Sooner or later, Google is switching to a mobile first index, prioritising websites for their friendliness to mobile platforms. It’s believed that this won’t occur until 2018 at the earliest, but there’s no reason to not get prepared now.
In fact, being mobile friendly has always been beneficial, especially as mobile browsing continues to rise. So, how can you adapt your website to take advantage of this increasing shift towards phones and tablets?
Responsive Web Design
In the past, there have been numerous ways to adapt to mobile browsers, with purpose-built websites being one of the most primary. This was often a separate domain, or a subdomain within the main site, complete with pages designed specifically for mobile sites.
However, this causes numerous problems in the long run.
- It requires running two different websites, uploading content twice
- Google will crawl and rank the websites as separate entities, rather than having one page gain all the link power.
- Backlinks could only link to one URL, so you often had to favour one page over the other anyway
Instead, modern design favours responsive websites. This is a more complex to implement, but the theory is sound. Responsive websites adapt to the device being used, rather than having duplicate pages for different devices. In an age with different screens, this is becoming a more and more important feature to have.
In one responsive design case study, Moz notes that a client – previously having no mobile page at all – moved to a responsive design and received an increase of traffic in excess of 20%. Yet that was just from tablet users alone – a segment that had previously been ignored.
This, in turn, also improved the visibility of the website. Moz notes visibility on the first page jumped up by 77.79% over the first three months., arguing this is down to the better user experience (and, hence, value) offered by a responsive site.
Other tests have also shown that, compared to mobile pages, responsive pages are better as landing pages for PPC adverts. In short, people like websites that readily adapt to their device.
Just make sure, of course, that you move your mobile site carefully. Use redirects and rel=can tags to point Google in the right direction.
Another crucial factor for mobile devices is loading speeds. Nobody wants to wait for slow pages to load and, when it comes to mobile browsing, this argument is stronger than ever. Strong enough, in fact, that load times are a well known factor when it comes to Google’s top priorities for mobile websites.
Fortunately, there are plenty of things you can do to improve your speeds. Search Engine Watch found that reformatting, optimising and occasionally replacing images can make websites load over 30% faster – over 1 whole second.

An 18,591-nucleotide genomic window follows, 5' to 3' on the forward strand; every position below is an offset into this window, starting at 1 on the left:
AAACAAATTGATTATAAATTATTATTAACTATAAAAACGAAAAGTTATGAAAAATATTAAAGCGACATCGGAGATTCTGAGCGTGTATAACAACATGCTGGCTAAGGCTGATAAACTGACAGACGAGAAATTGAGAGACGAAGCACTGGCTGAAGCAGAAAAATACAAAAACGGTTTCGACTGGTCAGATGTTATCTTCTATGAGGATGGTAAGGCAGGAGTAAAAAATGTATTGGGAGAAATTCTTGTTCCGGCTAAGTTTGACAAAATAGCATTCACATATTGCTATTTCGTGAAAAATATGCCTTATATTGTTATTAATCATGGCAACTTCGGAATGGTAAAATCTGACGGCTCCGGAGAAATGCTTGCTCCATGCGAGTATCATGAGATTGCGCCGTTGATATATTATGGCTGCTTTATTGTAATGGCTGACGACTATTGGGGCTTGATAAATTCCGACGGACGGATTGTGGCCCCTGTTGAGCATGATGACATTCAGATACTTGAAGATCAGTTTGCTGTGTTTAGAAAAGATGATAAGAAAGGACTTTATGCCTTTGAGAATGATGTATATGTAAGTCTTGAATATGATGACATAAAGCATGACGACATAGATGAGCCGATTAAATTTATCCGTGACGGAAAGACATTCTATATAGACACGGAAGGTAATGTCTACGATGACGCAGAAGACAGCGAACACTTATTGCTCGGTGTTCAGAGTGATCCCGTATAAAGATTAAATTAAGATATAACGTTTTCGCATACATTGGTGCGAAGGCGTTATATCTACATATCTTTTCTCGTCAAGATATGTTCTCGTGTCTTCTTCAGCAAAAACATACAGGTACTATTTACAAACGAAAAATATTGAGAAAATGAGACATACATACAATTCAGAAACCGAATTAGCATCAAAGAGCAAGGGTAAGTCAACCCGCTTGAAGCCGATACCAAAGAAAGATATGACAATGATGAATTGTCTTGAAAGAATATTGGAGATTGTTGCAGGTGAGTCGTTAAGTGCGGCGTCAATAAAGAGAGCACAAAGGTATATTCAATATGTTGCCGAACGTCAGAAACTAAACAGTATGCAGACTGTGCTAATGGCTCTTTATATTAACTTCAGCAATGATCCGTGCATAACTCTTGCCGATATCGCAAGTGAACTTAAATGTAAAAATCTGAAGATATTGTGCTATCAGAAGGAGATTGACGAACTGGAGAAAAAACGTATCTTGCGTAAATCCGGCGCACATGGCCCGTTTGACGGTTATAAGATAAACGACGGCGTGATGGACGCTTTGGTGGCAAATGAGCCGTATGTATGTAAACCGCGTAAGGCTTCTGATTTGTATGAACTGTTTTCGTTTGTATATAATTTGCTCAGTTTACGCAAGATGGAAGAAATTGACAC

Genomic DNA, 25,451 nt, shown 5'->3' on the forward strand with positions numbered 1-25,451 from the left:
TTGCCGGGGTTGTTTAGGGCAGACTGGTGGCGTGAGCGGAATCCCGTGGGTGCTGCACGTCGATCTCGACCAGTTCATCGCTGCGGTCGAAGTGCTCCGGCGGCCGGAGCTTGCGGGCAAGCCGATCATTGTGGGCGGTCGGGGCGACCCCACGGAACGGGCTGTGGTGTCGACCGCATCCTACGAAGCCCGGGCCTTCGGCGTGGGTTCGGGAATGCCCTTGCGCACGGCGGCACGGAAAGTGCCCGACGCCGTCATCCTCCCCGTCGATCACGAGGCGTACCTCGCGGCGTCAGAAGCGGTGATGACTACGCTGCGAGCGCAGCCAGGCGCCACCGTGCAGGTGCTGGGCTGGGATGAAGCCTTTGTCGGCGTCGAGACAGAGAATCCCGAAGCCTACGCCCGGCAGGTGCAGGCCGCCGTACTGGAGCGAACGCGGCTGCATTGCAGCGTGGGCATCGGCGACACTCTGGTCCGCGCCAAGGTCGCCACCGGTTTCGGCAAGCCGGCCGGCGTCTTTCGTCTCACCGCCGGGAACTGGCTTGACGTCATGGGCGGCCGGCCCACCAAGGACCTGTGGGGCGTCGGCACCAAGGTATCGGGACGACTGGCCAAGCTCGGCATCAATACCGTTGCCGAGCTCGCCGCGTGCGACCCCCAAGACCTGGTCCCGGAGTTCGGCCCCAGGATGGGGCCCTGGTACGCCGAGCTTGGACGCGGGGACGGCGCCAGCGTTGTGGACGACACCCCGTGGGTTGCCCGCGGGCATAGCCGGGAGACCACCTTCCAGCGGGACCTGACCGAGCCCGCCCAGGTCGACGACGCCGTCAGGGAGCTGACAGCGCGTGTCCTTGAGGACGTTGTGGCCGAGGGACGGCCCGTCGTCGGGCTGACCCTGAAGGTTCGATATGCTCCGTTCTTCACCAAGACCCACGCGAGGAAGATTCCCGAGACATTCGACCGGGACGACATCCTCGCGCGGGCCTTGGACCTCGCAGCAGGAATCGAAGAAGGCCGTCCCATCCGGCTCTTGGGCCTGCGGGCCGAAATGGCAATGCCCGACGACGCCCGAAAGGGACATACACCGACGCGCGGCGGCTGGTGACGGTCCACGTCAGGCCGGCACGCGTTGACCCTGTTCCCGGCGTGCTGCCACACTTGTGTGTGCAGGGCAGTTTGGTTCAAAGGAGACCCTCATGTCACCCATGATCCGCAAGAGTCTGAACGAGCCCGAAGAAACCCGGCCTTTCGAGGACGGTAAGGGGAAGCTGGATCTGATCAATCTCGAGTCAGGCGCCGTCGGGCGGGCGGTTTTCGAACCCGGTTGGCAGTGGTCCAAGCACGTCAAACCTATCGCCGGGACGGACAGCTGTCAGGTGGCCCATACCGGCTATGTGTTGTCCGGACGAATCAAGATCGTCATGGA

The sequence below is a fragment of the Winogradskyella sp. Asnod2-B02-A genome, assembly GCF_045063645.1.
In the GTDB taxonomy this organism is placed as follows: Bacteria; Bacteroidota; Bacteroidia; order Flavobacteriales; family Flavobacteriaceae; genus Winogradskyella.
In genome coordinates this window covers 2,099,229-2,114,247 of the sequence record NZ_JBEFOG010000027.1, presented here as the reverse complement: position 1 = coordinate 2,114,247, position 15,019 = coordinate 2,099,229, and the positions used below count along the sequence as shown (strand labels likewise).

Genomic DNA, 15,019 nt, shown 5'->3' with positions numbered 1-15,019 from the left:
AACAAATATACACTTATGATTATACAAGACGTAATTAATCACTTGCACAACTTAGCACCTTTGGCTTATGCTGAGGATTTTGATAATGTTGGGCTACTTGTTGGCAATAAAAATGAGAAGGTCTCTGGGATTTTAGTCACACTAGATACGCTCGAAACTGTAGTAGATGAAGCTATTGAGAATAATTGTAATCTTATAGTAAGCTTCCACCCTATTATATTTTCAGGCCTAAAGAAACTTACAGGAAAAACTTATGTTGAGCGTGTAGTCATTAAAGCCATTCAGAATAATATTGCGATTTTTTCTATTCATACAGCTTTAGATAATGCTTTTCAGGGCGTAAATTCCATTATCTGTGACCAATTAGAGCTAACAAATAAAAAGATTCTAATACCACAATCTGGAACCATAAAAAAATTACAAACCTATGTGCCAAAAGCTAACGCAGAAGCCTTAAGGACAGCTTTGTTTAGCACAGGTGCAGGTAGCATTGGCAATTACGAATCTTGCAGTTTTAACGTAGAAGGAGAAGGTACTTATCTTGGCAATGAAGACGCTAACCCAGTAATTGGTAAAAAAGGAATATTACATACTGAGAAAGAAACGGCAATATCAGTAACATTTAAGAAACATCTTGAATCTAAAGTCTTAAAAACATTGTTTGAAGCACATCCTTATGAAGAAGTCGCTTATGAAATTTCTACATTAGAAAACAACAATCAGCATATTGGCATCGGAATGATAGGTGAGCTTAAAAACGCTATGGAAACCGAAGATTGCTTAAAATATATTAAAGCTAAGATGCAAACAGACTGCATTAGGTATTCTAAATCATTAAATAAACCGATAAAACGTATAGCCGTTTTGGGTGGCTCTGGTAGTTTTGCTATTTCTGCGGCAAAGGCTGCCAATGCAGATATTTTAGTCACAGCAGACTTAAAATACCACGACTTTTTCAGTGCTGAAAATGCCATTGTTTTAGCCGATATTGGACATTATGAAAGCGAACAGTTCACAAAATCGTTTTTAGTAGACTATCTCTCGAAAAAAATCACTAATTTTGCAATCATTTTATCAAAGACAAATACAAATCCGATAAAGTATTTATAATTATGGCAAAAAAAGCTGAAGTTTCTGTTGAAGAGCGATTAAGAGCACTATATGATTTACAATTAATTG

Of course, it’s worth noting that there are many ripple effects to loading times. High waiting periods can lead to increased bounce rates and even cause a decline in conversions. All of this influences how users – as well as Google – views your website.
The bounce rate issue is well known among SEO circles. As Little Data points out, the longer it takes to load, the more people abandon the page – and the website.
Remember earlier, we mentioned how resizing and reformatting images could shave a second off? That’s enough to drop abandonment rates by a noticeable amount.
Accelerated Mobile Pages – AMP
Another point worth mentioning here is AMP. This is being heavily pushed by Google and, in essence, its an opensource project designed to load and publish web pages faster. Since it’s something Google has its eye on, as well as something purpose built to make mobile pages more efficient, it’s certainly worth considering.
Looking at a case study by 2 Dogs Media, it’s clear that AMP does have some effect. When improving a client’s website, they used AMP to improve the entire site, including pages that weren’t previously indexing successfully or getting traffic.
The result? Over 300 pages were indexed. It was also observed that, in many cases, AMP pages received more clicks and impressions than their non-AMP counterparts. This would, potentially, indicate a strong favour towards AMP pages within search engine algorithms.
Of course, whether or not you can easily implement AMP depends on your existing website. But it’s worth nothing that this isn’t just limited to mobile browsing. After all, we already discussed having one responsive design, so your entire website will likely be impacted by such a choice.
Putting It All Together
Still, it’s clear to see that many of these factors are already being preferred by Google and it is very likely this will continue as we move forward.
In other words, you should make sure your website is:
- Responsive across all platforms and devices
- Quick to load – try and shave as many seconds off as possible
- Uses AMP to meet with Google’s expectations
Keep this up and you will get a website that is easy to load and keeps users on the page. In turn, search engines will favour your site over those that have yet to make such changes. This is one reason – if not the most important and only reason you arguably need – to start making these changes now.